Sant waa ker Serigne Massamba Mbacke
The entire manuscript is available for download below as a single PDF file. Each page is also available as a separate, larger, JPG file. If higher-resolution JP2 files are needed (WARNING: files average 11-14MB in size), please contact firstname.lastname@example.org. Fieldwork Team: Professor Fallou Ngom (Principal Investigator; Project Director and former Director of the African Studies Center at Boston University), Cheikh Tidiane Fall (Co-applicant), Ablaye Diakite (Researcher), Birane Gassama (Researcher) Technical Team: Roger Brisson (Head of Metadata Services, BU Libraries), Vika Zafrin (Institutional Repository Librarian, BU Libraries), Jack Ammerman (Associate University Librarian for Digital Initiatives and Open Access, BU Libraries), and Dr. Peter Quella. This collection of Wolofal (Wolof Ajami) materials is copied as part of the EAP 334 Project (Digital Preservation of Wolof Ajami manuscripts of Senegal) led by Dr. Fallou Ngom in collaboration with WARA/WARC and Boston University Library. The project is funded by the British Library/Arcadia Endangered Archives. Access Condition and Copyright: The materials are subject to copyright. Access is for research and educational purposes only. Materials are not to be reproduced without written permission. Citation: Materials in this web edition may be cited as: Ngom, Fallou. 2011. African Ajami Library: EAP 334. Digital Preservation of Wolof Ajami Manuscripts of Senegal. Boston: Boston University Library: http://dcommon.bu.edu For Inquires: Please, contact Professor Fallou Ngom (email@example.com)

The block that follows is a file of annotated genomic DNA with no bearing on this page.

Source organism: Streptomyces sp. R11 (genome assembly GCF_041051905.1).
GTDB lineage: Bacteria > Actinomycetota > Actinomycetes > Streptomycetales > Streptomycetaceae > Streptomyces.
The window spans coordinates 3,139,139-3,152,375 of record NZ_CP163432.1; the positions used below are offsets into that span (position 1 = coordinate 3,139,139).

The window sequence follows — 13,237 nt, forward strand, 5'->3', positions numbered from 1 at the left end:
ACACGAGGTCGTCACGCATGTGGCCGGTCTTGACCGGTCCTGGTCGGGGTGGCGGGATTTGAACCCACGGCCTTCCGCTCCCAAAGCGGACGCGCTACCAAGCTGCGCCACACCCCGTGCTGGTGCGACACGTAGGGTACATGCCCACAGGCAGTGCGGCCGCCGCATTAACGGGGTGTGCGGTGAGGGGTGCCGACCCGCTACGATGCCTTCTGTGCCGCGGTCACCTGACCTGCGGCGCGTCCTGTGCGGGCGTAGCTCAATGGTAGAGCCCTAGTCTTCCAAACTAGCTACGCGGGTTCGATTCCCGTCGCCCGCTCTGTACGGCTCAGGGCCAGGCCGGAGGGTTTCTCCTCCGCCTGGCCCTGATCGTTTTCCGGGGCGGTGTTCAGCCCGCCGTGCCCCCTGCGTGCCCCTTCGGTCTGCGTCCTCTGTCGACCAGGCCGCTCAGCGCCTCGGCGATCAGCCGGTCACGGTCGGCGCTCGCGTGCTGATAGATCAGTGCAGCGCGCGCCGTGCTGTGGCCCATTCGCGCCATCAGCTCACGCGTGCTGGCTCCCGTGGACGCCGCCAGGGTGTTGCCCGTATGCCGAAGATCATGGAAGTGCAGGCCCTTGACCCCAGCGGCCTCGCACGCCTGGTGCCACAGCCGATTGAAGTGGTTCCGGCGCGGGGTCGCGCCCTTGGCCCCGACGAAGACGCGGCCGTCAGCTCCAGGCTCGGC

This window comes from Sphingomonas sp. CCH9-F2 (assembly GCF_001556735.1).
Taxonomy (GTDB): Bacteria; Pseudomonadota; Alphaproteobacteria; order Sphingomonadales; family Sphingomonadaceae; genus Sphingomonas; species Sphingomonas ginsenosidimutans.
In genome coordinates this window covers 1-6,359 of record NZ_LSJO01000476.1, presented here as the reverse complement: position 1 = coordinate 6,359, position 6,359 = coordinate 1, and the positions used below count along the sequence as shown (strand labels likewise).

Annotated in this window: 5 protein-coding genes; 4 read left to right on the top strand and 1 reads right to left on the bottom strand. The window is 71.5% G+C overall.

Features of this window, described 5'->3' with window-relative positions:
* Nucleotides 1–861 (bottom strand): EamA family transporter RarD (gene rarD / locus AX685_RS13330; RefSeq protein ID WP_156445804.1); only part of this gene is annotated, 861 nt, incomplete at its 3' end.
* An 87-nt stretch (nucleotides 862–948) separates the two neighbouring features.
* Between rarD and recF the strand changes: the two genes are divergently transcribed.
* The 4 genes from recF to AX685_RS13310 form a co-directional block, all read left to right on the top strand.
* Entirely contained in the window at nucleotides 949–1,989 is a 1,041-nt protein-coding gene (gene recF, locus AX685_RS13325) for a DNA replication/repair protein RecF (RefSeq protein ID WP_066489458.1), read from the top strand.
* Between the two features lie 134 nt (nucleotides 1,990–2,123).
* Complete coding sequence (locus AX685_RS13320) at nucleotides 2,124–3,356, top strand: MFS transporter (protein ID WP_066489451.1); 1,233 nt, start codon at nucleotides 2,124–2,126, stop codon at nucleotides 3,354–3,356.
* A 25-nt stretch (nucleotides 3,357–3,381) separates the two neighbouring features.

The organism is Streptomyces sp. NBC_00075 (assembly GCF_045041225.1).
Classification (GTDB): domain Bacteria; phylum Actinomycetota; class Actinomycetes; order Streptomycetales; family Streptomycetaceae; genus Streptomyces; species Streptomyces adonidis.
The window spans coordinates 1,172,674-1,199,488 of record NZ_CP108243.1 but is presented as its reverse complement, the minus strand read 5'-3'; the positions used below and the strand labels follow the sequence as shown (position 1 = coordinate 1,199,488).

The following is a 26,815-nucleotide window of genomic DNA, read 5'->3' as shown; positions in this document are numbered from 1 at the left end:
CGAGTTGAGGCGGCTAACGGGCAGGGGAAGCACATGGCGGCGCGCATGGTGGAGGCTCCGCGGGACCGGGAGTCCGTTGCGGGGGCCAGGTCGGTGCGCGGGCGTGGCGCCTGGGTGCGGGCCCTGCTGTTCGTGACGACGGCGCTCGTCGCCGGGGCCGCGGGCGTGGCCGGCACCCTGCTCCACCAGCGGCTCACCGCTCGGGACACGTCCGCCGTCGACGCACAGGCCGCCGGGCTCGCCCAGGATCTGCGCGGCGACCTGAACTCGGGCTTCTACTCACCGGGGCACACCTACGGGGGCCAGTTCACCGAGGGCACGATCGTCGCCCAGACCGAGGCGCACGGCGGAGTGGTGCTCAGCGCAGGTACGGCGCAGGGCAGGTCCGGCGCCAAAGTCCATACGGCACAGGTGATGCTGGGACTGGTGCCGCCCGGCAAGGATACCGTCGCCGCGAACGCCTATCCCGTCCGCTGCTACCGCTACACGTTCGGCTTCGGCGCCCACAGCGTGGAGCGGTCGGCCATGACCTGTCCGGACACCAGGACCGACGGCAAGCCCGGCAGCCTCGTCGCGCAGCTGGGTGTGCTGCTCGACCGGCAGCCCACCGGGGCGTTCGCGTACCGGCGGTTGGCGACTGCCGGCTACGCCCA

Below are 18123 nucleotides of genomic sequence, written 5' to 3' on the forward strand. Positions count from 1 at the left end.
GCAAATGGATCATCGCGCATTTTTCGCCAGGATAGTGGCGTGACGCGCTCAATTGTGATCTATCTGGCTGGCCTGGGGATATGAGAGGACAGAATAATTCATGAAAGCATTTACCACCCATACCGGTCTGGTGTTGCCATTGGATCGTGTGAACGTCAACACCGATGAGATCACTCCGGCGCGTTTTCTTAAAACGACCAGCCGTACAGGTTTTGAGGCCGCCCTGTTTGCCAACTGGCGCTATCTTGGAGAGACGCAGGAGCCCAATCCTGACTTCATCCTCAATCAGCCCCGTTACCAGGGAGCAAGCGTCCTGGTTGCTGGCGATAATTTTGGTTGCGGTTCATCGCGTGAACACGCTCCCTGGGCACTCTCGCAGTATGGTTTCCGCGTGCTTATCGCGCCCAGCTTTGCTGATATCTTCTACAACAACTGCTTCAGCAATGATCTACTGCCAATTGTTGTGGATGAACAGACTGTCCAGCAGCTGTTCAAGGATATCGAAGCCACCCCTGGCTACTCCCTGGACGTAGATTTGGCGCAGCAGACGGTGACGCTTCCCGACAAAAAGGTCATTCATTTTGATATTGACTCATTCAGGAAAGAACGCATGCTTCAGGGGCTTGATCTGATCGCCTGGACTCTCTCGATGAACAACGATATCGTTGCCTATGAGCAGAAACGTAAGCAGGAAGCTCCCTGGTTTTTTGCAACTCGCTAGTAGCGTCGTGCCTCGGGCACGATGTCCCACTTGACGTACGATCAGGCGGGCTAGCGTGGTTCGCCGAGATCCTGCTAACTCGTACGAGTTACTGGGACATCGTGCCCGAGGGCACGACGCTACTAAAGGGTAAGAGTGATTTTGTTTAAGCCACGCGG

Serigne Dame Ndiaye
The materials copied include (1) a eulogy dedicated to Cheikh Massamba Mbacke, the youngest brother of Cheikh Ahmadou Bamba who is said to have vocalized most of the writings of Cheikh Ahmadou Bamba, (2) a eulogy dedicated to Cheikh Massamba Mbacke's first son, Serigne Modou Faty Khary Mbacke, and (3) tributes to key members of the family (both men and women). Cheikh Massamba Mbacke is referred to in the manuscript as "the Doctor" because of his healing powers and his work in spreading Muridiyya. The materials also underscore the achievements of Cheikh Modou Faty Khary Mbacke, who followed in his father's footsteps after his death by building schools and promoting Muridiyya in Africa (especially in Gabon, Brazzaville, and Mauritania) and in Europe (particularly in Belgium and France). The manuscript also celebrates the lives of some women (Sokhna Anta Dia, Sokhna Maguette Mbacke, Sokhna Nogoye Kane, and Sokhna Sokhna Diop, among others) who embodied the values of ideal Murid mothers, wives, and educators. Digitized on 1 August 2011. Based on the interview with the owner, the poem was written in 1978. There are some stains in the manuscript, but all pages are readable.
RightsThe materials are subject to copyright. Access is for research and educational purposes only. Materials are not to be reproduced without written permission.